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In the second edition of this groundbreaking social history, M. Ann Hall begins with an important new chapter on Aboriginal women and early sport and ends with a new chapter tying today's trends and issues in Canadian women's sport to their origins in the past. Students will appreciate the more descriptive chapter titles and the restructuring of the book into easily digestible sections. Fifty-two images complement Hall's lively narrative.
Between 1915 and 1940 the amazing Edmonton Grads dominated women's basketball in Canada. Coached by J. Percy Page, they played over 400 official games, losing only 20; they travelled more than 125,000 miles in Canada, the United States, and Europe; and they crossed the Atlantic three times to defend their world title at exhibition games held in conjunction with the Summer Olympics in Paris, Amsterdam, and Berlin. Meticulously researched and documented-including capsule biographies of all 38 women who played for the Grads over the years and over 100 photos-the story of the Edmonton Grads will enthrall fans of sport history and women in sport. [CTV interview: http://tinyurl.com/6pxg5aq]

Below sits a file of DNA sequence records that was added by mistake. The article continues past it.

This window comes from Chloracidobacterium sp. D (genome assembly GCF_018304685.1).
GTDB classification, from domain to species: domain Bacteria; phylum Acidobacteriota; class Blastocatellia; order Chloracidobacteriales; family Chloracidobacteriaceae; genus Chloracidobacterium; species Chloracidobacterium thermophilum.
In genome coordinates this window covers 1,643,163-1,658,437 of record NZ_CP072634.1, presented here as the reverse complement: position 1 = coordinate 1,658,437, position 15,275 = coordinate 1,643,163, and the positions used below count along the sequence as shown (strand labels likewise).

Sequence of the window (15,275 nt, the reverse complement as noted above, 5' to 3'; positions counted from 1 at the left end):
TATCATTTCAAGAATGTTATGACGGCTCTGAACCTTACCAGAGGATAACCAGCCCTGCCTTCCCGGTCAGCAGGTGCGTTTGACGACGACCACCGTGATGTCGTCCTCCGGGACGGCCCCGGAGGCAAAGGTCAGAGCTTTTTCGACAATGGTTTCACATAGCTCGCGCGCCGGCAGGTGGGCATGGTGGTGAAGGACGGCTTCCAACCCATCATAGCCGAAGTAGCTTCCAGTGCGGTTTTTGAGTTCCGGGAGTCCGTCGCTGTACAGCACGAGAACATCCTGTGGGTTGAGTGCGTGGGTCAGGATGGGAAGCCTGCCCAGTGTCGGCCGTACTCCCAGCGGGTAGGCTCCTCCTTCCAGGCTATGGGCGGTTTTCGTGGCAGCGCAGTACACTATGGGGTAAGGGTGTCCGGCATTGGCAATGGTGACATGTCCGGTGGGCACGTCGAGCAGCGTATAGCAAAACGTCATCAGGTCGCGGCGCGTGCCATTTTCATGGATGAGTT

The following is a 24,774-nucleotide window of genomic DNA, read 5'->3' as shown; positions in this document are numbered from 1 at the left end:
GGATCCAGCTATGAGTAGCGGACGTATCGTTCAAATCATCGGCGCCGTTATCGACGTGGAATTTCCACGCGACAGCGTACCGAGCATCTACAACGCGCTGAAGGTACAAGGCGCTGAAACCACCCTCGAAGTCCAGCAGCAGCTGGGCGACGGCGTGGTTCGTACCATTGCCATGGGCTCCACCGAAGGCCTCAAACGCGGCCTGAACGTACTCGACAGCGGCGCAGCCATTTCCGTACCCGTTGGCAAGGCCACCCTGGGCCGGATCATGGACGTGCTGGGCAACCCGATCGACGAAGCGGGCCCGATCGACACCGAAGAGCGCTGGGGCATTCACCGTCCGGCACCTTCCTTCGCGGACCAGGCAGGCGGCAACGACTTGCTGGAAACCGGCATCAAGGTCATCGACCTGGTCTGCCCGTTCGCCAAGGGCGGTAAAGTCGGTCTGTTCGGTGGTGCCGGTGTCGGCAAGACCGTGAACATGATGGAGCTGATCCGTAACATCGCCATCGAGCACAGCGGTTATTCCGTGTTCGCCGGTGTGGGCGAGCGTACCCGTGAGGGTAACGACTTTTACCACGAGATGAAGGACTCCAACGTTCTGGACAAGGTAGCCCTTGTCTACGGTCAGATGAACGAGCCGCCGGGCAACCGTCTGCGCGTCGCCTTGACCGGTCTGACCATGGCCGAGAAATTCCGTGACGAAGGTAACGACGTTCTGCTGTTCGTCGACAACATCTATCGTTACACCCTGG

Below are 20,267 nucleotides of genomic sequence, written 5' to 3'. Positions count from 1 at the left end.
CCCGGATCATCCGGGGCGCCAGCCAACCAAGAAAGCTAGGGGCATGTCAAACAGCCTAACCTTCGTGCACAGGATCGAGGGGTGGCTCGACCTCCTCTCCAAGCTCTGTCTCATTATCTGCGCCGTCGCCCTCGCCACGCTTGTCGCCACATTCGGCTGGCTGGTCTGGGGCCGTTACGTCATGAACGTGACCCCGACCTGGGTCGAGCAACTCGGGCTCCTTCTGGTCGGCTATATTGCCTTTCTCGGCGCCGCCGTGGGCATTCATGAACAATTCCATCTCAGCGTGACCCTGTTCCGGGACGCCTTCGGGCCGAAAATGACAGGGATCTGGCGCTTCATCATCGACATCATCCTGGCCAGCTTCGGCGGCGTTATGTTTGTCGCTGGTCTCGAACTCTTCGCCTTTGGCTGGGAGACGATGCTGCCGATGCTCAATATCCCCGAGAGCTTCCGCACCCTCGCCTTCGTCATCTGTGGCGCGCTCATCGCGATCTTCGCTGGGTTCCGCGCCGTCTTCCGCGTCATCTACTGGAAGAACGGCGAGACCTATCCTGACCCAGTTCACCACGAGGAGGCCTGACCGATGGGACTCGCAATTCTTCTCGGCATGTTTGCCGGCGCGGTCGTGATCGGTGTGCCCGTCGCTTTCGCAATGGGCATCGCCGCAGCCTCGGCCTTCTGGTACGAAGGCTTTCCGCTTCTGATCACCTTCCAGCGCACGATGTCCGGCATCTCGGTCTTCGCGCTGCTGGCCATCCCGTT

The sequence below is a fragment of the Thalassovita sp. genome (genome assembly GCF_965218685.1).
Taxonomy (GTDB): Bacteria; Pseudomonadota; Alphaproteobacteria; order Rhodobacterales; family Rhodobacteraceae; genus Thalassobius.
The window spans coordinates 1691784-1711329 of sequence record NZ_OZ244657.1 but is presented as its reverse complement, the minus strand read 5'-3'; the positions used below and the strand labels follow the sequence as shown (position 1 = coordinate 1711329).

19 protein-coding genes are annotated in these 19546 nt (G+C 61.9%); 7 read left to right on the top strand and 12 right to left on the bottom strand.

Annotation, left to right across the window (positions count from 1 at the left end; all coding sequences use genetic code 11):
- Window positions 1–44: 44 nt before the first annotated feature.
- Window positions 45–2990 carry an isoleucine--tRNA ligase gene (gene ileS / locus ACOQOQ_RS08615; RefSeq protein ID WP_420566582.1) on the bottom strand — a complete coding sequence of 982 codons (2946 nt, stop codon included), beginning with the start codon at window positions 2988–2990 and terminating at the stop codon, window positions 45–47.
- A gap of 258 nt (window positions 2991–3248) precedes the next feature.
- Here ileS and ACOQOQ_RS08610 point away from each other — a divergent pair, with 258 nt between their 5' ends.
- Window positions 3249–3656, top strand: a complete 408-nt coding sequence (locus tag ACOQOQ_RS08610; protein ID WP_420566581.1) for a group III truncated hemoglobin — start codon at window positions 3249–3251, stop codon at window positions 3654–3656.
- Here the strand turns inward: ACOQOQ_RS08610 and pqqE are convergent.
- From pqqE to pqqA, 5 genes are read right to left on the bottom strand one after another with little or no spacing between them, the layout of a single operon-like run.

The Girl and the Game goes well beyond the customary chronicling of women in sport. Ann Hall examines the big picture: Canadian women's sport history in its rightful context as a cultural struggle. These are the stories of ordinary women and extraordinary athletes who challenged the status quo. Meticulously researched and richly crafted. Sports writer, Mary Jollimore.
The Girl and the Game traces the history of women's organized sport in Canada from its early, informal roots in the late nineteenth century through the formation of amateur and professional teams to today's tendency to market women athletes, especially Olympians, as both athletic and sexual. When women actively participate in the symbols, practices, and institutions of sport, what they do is often not considered real sport, nor in some cases are they viewed as real women. What follows from this notion of sport as a site of cultural struggle is that the history of women in sport is also a history of cultural resistance.